Students at Olivet College engage with faculty and staff in an exciting educational program called The Olivet Plan. The plan's purpose is to implement the college's academic vision of Education for Individual and Social Responsibility.
The Olivet Plan is based on the college's historical mission of offering education to all, regardless of race or ethnicity, sex or economic status. It seeks to help students integrate learning from the full range of their experiences, engage in active learning both inside and outside the classroom, and take genuine responsibility for their own learning.
At Olivet College, we seek to place equal emphasis on engaging, challenging and supporting our students.
The Olivet Plan includes the following components:
Liberal Arts Concentration
Lecture and Symposium Series
In addition, The Olivet Plan includes some important changes to our academic calendar. Wednesdays have been reserved for activities that cannot be accommodated easily within regularly scheduled classes. In addition, the calendar includes a late spring three and one half (3.5) week Intensive Learning Term (ILT) during which students may enroll in only one course. The ILT allows students and faculty to pursue special projects on and off campus free of conflicts with other course obligations.
Liberal Arts Core Curriculum
Courses in the Liberal Arts Core Curriculum at Olivet College infuse the concept of individual and social responsibility to maximize student achievement of the learning outcomes. The curriculum consists of a sequence of required courses providing common learning and shared experiences for all undergraduates. Thematically linked courses are delivered through a variety of formats and teaching/learning styles including integrated, cross-disciplinary teams and collaborative teaching. Active and integrative learning are key features. The courses of the Liberal Arts Core Curriculum link skills, orientations, learning outcomes and competencies with Olivet’s academic vision of Education for Individual and Social Responsibility. Liberal Arts Core courses explore the relationships between individual and social responsibility in the context of one’s personal and social identities and the bonds of human similarity, as well as the wealth of human diversity.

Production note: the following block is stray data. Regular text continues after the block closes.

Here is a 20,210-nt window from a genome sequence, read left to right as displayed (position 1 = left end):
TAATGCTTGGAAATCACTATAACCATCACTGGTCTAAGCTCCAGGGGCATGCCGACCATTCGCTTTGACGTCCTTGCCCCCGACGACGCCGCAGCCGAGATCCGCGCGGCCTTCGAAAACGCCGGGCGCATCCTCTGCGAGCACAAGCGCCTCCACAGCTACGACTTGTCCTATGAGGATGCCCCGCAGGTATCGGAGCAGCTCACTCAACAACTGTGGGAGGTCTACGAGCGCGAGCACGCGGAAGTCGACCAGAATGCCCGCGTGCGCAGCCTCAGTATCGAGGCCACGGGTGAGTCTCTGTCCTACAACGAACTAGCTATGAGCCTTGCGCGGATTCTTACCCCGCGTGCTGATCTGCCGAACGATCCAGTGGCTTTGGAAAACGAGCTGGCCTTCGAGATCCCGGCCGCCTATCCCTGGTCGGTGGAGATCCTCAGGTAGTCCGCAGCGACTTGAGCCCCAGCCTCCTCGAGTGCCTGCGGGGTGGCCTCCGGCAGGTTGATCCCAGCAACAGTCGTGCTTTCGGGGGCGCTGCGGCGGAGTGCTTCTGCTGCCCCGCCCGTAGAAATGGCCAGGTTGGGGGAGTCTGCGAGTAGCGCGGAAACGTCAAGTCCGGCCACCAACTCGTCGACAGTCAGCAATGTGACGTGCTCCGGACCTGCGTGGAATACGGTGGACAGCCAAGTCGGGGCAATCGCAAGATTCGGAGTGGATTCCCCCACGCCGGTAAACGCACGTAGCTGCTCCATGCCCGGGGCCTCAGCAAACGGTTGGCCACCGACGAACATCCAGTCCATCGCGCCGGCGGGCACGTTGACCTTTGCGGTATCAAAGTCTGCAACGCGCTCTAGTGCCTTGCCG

Core courses encompass the traditional disciplines of the liberal arts: Writing and Rhetoric I and II; Civilization Studies; Self and Community; Mathematics; the Natural World; Creative Experience; and Global Diversity. Additionally, the core curriculum requires at least one course involving service learning and a senior experience course in the major, serving as a capstone course for the student. The various components of the Liberal Arts Core Curriculum are described below.
Writing and Rhetoric I and II
Developing effective writing skills is the main focus of these courses. Reading, speaking and listening are approached as skills necessary in the communication process and in the process of critical thinking from which writing is developed.
This course provides training in research and geography with the study of major ideals, events and personalities from recorded history. The examination of social institutions is designed to enhance student skills in political analysis and critical thinking in the context of the study of world civilizations.
Self and Community
In this course, students engage in self evaluation and the process of socialization. The course covers individual and social responsibility, ethical/moral character, spiritual/philosophical self-awareness, social identity groups, and the role of diversity in the world. This course assists students in becoming more sophisticated about themselves and the world.
Students successfully complete a course in mathematics at the 120 level or higher, or a course in another department which has a substantial quantitative component and has been pre-approved by Mathematics and Computer Science Department faculty.
The Natural World
Students enroll in a science course engaging critical thinking via the scientific method, selected from a list of courses.
Students have the opportunity to participate in an experiential course, selected from a list of courses, in one of the humanistic disciplines of literature, music, theatre or visual art.
The college’s Global Diversity requirement reflects the Olivet commitment to provide a liberal arts education that prepares our students to effectively participate as responsible citizens in a global context. Students are able to choose any six semester hours of courses from a list which allow them to explore diversity in a global context, including
cross-cultural studies, language studies, and immersion experiences in cultures beyond the predominant cultural environment of the United States, as well as explorations of diversity within our pluralistic society.
The goals of this element of The Olivet Plan are to encourage students to assume responsibility for their own learning and engage in active learning beyond the confines of the classroom. Learning communities are designed to allow students to explore important themes and issues through interactions with each other and with experts from beyond campus.